Decision on Our Lady of the Resurrection Hospital's Future Delayed Again

By Heather Cherone on December 5, 2013 6:54am 

 Officials at Our Lady of the Resurrection are considering closing the Portage Park hospitals, but opponents said that would turn Portage Park into a "health care desert."
Officials at Our Lady of the Resurrection are considering closing the Portage Park hospitals, but opponents said that would turn Portage Park into a "health care desert."
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DNAInfo/Heather Cherone

PORTAGE PARK — A decision about the fate of Our Lady of the Resurrection Medical Center, which had been expected this week, will not be made until sometime in 2014, as officials weigh whether to shutter the Portage Park hospital while keeping its emergency room open, a spokeswoman said Wednesday.

Although the hospital's board will meet Thursday, it will not take any action that would reduce the number of beds at the Far Northwest Side hospital or reduce services to patients, Presence Health spokeswoman Angela Benander said.

Hospital leaders have been meeting with employees, elected officials and community members to craft a "workable plan" for the hospital "with an appropriate complement of inpatient services, comprehensive emergency services and outpatient services," Benander said.

"It is going to take a little bit more time," Benander said, adding that the board will be updated on those discussions and informed about the outline of the plan being developed.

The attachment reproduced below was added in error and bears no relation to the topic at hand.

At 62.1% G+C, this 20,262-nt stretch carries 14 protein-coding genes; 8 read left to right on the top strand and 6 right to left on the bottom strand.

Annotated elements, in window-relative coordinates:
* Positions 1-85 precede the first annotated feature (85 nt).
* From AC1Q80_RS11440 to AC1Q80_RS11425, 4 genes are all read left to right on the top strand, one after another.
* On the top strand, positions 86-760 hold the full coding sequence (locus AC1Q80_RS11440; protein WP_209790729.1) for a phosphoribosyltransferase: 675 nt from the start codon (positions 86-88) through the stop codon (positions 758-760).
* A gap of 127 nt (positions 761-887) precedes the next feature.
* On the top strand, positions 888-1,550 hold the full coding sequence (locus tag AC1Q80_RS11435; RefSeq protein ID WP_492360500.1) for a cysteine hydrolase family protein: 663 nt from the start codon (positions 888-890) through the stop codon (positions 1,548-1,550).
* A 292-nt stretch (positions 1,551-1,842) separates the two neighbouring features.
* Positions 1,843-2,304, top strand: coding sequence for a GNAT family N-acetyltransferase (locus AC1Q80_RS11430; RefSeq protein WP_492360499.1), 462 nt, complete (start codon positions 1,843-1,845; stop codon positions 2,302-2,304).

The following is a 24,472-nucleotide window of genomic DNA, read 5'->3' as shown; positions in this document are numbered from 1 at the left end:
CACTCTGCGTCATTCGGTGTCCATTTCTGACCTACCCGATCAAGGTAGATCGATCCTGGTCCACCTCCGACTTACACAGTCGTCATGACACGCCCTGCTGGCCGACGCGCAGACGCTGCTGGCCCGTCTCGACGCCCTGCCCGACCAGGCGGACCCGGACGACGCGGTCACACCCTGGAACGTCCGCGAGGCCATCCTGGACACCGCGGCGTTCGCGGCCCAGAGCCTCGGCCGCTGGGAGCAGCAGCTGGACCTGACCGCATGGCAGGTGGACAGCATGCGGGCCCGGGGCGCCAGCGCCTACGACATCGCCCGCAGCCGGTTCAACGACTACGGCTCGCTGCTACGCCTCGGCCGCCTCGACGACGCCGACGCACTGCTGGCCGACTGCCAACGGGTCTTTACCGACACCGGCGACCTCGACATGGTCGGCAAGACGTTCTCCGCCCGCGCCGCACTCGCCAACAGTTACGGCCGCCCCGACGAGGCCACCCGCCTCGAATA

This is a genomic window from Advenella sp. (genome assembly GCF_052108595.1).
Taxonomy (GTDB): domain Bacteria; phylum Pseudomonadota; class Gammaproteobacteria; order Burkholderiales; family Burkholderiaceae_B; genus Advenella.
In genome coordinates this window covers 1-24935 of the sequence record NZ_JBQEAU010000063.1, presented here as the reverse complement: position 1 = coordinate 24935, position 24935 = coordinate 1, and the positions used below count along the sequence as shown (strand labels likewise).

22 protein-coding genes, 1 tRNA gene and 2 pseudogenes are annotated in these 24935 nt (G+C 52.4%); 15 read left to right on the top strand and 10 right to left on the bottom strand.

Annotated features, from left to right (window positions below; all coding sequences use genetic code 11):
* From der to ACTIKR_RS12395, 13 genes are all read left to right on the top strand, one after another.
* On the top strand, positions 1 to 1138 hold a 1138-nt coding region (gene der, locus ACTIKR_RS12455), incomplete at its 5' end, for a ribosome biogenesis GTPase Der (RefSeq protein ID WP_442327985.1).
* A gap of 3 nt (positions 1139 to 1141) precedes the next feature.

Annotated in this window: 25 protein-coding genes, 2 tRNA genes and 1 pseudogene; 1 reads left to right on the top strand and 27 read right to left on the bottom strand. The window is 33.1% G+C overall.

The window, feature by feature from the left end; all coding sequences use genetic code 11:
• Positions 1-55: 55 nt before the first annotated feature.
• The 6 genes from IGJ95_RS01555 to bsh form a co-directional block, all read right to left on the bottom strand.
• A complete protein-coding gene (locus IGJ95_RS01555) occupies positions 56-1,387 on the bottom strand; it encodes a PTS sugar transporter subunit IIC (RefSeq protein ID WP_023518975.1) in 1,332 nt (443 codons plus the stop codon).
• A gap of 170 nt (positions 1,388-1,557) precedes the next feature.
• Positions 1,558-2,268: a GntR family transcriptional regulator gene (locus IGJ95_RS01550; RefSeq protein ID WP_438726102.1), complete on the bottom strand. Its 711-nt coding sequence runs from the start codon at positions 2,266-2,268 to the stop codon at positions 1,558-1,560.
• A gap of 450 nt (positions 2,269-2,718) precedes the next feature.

A final recommendation will be presented to the board by March, she added.

News that the hospital may close drew fierce opposition from employees, residents and elected officials.

Presence Health operates 12 Catholic hospitals in the Chicago area, including Our Lady of the Resurrection, 5645 W. Addison St. 

In September, hospital officials had proposed ending in-patient services at the hospital while keeping the emergency room open. State law requires hospitals with emergency rooms to have at least 100 beds.

Patients who need to be admitted to a hospital would be transferred to Resurrection Medical Center, 7435 W. Talcott Ave., five miles away, according to hospital officials.

Eighty percent of the hospital's patients were covered by Medicare or Medicaid, or paid out of pocket, according to the hospital’s 2011 report to the Illinois Department of Public Health.

The 269-bed hospital expects to lose $20.7 million this year and another $5.7 million next year, according to a memo sent to the nearly 900 employees who work at the medical center by hospital CEO John Baird.

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